Warning of threat to wildlife as Lothian’s peat bogs dry up

Tim Duffy from SWT at the nature reserve near Balerno

Tim Duffy from SWT at the nature reserve near Balerno

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SOME of Scotland’s most vulnerable plant and animal species could be lost after a survey found their natural habitat in the Lothians is close to disappearing.

The nation’s crop of wild cranberries, as well as native populations of dragonfly, adder and lizard, are among the species under threat because lowland peat bogs in Mid and West Lothian are rapidly drying out. The warning comes after a landmark survey was carried out by the Scottish Wildlife Trust (SWT), which found all of the 
Lothians-based bogs examined had been damaged by human development and were degrading.

SWT director of conservation Jonny Hughes said: “The bogs are in a very bad way and in dire need of restoration.”

Mr Hughes said the bogs – located at sites across Mid and West Lothian – provide a natural habitat that is among the rarest and most threatened in Europe.

He added that if efforts were not made to restore water lost through man-made drains, the bogs – made of Sphagnum or peat moss – would quickly become arid scrubland, unable to support the plants and animals which depend on them.

“The loss to these sites happens incrementally – every 12 months that pass without efforts to stop the water loss means you have a loss of 
species,” he said.

“The bogs are restorable but many of them have lost a lot of their interest in terms of biodiversity. The damage as a result of human development has been happening over a period of decades, if not centuries.

“Rare plant species such as wild cranberry, which grows almost exclusively in lowland bogs, and rosemary have already disappeared from some of the sites we looked at.”

He urged government bodies to pump in new investment of £1300 per hectare to “dam up” man-made drains and remove existing scrub.

“Once the bogs dry out completely it is very difficult to restore them and the plants and animals that live on them disappear – we need to act now,” he said.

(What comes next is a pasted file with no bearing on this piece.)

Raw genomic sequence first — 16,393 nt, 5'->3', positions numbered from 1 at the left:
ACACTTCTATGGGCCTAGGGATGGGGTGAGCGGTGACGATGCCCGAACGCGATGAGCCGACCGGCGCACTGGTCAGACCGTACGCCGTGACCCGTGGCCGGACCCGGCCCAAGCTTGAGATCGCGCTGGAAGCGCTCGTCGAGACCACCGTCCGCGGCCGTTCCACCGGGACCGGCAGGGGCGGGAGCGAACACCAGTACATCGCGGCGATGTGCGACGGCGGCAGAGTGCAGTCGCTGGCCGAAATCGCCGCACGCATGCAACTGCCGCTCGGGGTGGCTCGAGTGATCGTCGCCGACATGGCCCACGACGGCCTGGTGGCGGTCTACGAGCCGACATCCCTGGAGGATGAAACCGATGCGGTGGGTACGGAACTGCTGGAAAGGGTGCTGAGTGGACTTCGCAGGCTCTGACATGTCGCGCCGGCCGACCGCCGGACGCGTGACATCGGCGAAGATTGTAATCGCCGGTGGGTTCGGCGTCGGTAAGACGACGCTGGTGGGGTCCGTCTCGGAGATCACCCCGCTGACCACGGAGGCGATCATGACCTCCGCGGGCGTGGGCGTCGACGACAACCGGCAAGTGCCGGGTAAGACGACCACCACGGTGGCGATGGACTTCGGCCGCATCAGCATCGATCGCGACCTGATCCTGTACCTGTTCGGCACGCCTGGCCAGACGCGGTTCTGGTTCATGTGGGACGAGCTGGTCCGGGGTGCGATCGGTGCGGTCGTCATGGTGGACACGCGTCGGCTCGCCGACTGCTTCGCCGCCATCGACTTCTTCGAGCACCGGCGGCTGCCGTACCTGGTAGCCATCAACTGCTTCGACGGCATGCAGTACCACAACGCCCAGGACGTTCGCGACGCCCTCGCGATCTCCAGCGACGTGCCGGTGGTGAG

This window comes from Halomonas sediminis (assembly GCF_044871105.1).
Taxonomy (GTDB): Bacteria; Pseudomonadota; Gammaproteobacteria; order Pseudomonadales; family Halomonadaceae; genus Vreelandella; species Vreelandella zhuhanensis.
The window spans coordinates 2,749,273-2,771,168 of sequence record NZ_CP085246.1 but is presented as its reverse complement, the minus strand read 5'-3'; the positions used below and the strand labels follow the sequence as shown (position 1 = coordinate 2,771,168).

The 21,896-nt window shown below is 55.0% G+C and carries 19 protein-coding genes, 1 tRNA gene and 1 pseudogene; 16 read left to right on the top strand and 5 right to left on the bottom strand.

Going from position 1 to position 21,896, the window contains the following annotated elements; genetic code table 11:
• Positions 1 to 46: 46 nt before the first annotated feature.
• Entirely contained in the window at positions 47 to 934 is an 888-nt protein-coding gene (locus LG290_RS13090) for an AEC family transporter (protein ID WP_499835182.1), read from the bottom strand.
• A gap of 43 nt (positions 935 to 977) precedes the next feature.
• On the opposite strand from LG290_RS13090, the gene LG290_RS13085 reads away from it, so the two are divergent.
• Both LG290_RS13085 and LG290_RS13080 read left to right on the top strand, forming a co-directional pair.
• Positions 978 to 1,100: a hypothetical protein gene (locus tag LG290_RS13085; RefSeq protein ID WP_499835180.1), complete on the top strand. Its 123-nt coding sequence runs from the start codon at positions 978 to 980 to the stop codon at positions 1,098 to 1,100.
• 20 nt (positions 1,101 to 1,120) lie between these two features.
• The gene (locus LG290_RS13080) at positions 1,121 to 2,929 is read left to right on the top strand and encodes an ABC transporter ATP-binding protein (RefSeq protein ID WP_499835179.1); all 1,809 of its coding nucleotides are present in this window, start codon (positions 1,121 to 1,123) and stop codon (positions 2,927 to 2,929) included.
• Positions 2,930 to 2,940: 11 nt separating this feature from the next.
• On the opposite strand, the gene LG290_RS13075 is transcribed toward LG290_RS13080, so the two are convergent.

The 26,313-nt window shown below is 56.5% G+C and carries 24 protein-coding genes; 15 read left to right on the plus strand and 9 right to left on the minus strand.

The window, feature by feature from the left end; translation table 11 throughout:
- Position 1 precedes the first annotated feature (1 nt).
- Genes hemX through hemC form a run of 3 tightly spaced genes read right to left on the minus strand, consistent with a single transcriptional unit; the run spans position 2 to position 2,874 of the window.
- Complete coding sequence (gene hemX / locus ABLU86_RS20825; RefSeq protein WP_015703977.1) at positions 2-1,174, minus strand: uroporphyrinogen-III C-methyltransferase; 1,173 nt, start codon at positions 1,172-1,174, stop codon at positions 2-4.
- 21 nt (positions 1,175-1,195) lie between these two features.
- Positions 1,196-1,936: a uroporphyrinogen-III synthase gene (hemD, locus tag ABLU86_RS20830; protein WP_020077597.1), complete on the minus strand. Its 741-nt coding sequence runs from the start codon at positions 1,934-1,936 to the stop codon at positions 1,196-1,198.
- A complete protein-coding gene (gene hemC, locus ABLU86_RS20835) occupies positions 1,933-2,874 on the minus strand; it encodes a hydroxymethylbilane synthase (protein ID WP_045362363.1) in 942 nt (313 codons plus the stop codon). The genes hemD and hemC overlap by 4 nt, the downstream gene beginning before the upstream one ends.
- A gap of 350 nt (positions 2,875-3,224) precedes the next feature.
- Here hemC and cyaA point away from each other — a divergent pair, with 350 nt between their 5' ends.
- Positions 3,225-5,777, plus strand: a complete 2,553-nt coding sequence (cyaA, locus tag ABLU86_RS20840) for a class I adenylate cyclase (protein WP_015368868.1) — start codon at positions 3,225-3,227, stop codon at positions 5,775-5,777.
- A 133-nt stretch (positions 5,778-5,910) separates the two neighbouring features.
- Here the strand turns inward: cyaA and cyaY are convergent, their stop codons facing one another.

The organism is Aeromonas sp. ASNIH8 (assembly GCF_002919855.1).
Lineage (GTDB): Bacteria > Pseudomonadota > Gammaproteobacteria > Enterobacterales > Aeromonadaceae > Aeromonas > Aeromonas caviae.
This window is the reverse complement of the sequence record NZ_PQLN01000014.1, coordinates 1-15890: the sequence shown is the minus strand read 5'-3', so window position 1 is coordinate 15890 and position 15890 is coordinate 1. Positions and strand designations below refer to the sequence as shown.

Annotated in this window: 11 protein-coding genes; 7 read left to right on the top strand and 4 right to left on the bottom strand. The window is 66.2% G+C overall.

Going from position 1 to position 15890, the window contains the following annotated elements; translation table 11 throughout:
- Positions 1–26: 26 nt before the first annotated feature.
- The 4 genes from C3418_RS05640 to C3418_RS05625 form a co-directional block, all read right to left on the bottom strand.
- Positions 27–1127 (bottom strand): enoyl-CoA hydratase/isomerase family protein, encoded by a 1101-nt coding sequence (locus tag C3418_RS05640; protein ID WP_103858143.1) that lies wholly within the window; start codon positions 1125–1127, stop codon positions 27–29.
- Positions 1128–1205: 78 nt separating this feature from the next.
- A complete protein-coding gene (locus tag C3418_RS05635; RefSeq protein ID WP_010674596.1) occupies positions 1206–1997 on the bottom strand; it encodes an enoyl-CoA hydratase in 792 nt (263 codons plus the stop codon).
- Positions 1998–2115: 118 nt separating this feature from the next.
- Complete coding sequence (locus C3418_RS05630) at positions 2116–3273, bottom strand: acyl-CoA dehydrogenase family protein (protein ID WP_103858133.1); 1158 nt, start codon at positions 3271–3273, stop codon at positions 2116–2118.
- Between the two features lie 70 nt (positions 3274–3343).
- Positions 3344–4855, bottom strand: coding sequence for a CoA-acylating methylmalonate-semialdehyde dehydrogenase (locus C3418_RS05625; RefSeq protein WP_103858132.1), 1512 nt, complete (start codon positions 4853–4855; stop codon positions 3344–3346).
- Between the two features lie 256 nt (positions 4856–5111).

Nationally, of the 58 sites surveyed by SWT, nearly half were found to have deteriorated in the past 15 years.

Two of the Lothians-based bogs – Tailend and Side Moss – have been designated as sites of special scientific interest (SSSI).

The situation in the Lothians, which has 19 raised peat bogs, compares badly to Edinburgh, where the Red Moss of Balerno has already been designated as a nature reserve by SWT.

Bosses at government body Scottish Natural Heritage said they were aware of SWT’s warning and insisted they were injecting new funds for peat bog protection.

Andrew McBride, SNH wetland ecologist, said: “The SWT report highlights the work that needs to be done to restore raised bogs in Scotland.

“This autumn, the Scottish Government recognised the importance of peatlands by committing £1.7m to peatland restoration.

“SNH, with other interested parties, are already working on a Peatland Plan for Scotland to support peatland restoration and help keep existing peatlands in good condition.”

But Mr Hughes called the money “a drop in the ocean”.

“It’s a good start but more will be needed in the longer term,” he said.

Adder habitats

ADDERS occupy a variety of habitats, including open woodland, hedgerows, moorland, riverbanks and bogs. The adder is the country’s only poisonous snake but is safe if not aggravated. They hunt lizards and small mammals, as well as ground-nesting birds. Adders hibernate from October to March, which is the easiest time of year to find them basking on a log or under a warm rock.